Yeah, it's not off by much when looking at it while not in the car. But I'm unsure how much it sags to the left while I'm in it (I weight 200lbs). I'll see if I can con a similar-statured stranger into sitting in my drivers seat for a few minutes while I test the angle haha.
 
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I didn't even realize they were different when I installed mine (and I looked at the tags again and they both have the same numbers so I don't know where the a and b are supposed to be). Mine seems to sit pretty level so maybe I got lucky and got it right. I'm not worried about 1/4" though.
 
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Why don't you just do the job correctly? Who cares how it sits? All Cruisers lean. You should be concerned with whether or not it rides correctly.
Valid point. It rides fine and feels good. My problem with getting it corrected is that I don’t have access to the shop I did the work in for another 1.5 months so I was looking for alternatives until then.
 
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After running my 861/862 set correctly for a while, I swapped the two sides.
I managed to reduce the height difference between the two sides and even get it a little higher than before.
Again, mine are used, not new.

So now my A spring is on the DS (US DS) or left side of the vehicle.
You can also use some spaces/trim packs to even it out a little.

But, don't worry. You will want to get a lift eventually and all this won't matter.
 
Joined
Jan 3, 2018
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After running my 861/862 set correctly for a while, I swapped the two sides.
I managed to reduce the height difference between the two sides and even get it a little higher than before.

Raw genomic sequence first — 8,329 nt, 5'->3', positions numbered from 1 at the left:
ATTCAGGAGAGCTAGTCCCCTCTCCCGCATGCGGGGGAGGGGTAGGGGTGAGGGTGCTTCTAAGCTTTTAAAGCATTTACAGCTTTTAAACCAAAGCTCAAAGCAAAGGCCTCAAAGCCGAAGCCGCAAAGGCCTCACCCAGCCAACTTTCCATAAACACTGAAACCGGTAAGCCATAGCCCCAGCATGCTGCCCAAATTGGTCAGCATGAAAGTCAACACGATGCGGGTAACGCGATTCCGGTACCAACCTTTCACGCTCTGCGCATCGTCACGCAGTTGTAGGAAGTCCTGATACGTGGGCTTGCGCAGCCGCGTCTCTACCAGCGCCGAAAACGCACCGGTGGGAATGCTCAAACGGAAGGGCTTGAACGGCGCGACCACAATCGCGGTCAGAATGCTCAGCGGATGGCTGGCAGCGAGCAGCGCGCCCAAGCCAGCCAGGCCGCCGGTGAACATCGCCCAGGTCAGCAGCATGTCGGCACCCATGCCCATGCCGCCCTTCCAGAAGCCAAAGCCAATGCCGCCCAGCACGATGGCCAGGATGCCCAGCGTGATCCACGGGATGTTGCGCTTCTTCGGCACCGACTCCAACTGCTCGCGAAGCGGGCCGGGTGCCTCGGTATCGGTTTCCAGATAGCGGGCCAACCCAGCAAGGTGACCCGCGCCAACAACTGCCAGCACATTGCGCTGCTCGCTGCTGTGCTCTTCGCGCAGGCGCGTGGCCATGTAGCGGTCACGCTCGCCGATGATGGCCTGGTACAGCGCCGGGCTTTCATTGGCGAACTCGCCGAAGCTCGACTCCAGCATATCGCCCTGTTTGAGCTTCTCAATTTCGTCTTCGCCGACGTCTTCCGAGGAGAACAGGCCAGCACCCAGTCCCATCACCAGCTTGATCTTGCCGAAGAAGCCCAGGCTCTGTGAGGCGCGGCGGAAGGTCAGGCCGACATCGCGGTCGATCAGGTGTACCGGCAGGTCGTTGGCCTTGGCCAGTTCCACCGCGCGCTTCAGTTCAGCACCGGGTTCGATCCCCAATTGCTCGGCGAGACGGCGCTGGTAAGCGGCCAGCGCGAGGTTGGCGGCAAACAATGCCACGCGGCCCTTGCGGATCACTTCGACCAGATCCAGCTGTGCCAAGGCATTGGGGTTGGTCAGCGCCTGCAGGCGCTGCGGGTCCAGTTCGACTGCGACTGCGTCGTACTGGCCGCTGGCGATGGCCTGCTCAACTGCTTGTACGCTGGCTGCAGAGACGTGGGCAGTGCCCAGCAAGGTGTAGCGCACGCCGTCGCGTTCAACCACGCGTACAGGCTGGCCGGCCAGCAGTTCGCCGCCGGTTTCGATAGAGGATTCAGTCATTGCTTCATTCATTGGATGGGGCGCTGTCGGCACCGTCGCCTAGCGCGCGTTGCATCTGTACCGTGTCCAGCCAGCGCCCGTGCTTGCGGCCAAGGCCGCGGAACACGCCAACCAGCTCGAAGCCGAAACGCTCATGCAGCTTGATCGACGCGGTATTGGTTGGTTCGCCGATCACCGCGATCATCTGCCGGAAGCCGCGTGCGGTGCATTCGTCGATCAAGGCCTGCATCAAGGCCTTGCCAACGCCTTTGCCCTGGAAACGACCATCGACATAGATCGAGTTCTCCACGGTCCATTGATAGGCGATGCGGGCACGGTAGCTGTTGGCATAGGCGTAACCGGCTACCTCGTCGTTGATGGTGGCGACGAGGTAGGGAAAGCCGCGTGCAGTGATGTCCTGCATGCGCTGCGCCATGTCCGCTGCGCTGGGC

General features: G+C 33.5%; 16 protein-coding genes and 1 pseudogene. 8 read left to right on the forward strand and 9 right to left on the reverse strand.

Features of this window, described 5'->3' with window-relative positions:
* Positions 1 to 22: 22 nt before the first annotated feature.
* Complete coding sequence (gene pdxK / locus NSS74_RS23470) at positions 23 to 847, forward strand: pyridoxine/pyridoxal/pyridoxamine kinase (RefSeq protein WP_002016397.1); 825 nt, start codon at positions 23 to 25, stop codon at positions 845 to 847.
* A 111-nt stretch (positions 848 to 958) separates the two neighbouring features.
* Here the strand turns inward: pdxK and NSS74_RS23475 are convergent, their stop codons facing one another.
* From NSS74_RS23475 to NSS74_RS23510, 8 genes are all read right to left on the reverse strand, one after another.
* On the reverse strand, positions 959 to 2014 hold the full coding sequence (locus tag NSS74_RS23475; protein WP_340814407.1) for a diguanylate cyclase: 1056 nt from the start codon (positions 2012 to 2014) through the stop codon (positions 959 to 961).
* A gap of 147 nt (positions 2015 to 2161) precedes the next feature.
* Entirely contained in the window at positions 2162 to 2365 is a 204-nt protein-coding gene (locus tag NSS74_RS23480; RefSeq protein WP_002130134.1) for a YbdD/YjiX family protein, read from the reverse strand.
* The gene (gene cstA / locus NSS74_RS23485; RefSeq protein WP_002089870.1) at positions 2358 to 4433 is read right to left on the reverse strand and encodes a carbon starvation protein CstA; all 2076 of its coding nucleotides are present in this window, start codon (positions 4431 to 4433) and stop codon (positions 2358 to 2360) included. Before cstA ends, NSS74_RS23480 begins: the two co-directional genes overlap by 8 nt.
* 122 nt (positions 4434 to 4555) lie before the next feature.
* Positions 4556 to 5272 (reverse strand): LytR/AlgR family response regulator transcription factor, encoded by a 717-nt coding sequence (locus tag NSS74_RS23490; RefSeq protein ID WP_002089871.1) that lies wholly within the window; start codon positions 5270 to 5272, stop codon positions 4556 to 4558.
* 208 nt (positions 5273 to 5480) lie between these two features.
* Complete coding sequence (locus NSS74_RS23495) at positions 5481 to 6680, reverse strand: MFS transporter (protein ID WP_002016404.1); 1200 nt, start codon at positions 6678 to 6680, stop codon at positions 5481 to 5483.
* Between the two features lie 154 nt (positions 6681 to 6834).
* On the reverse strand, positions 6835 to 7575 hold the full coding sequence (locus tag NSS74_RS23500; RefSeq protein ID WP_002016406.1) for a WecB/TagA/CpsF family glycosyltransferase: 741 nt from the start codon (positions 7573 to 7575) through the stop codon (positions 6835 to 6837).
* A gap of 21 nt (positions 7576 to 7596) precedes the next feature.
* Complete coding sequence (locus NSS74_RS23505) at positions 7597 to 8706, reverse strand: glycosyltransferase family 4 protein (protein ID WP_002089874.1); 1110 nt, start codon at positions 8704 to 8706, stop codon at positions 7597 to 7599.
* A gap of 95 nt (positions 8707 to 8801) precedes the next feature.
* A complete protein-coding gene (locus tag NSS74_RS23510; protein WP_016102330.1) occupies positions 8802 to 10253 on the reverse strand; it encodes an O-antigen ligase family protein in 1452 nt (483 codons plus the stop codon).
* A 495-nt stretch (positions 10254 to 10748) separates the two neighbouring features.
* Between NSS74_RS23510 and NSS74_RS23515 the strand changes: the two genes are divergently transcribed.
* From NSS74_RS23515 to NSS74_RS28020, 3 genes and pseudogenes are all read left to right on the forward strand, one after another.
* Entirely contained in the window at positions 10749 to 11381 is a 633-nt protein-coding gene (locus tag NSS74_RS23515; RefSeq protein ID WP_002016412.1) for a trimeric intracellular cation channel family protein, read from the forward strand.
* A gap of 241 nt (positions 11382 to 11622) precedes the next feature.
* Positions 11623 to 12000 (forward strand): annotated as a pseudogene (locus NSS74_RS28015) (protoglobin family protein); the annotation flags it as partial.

Again, mine are used, not new.

So now my A spring is on the DS (US DS) or left side of the vehicle.
You can also use some spaces/trim packs to even it out a little.

But, don't worry. You will want to get a lift eventually and all this won't matter.

Haha yeah I'm now wishing I would have gone a little higher than stock. We'll see. I'm going to start with a little leveling kit for now and will get them swapped correctly next month.
 
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1” spacer resolved it to be completely level? Did you go with OME 861/862’s, too?

What are the possible negative side effects of going the spacer route rather than actually swapping to their correct sides?
OME 850J/863J springs. I followed the instructions and put the taller springs on the right side. Unfortunately I did not realize that since the instructions were intended for vehicles "Down Under" where they drive on the wrong side of the road, I should have done it opposite of what the instructions said. It was leaning pretty bad. I did not measure how much, but it was very noticeable. I had the 1" spacers already and it was much easier to use them to make the left side springs 1/2" taller than the right side than it would be to swap all the springs around. In theory, adding 1" to the springs that were 1/2" shorter should be a net gain of 1/2" lift.

It now sits level, or at least looks level. Again I haven't measured it. That was over 1 1/2 years of daily driving ago with no ill effects, unless that's what caused the blown head gasket. Wait. Now that I think about it. That probably IS what caused it!

People may accuse you of band aid solutions :D
Haha that's actually a very valid reason not to go that route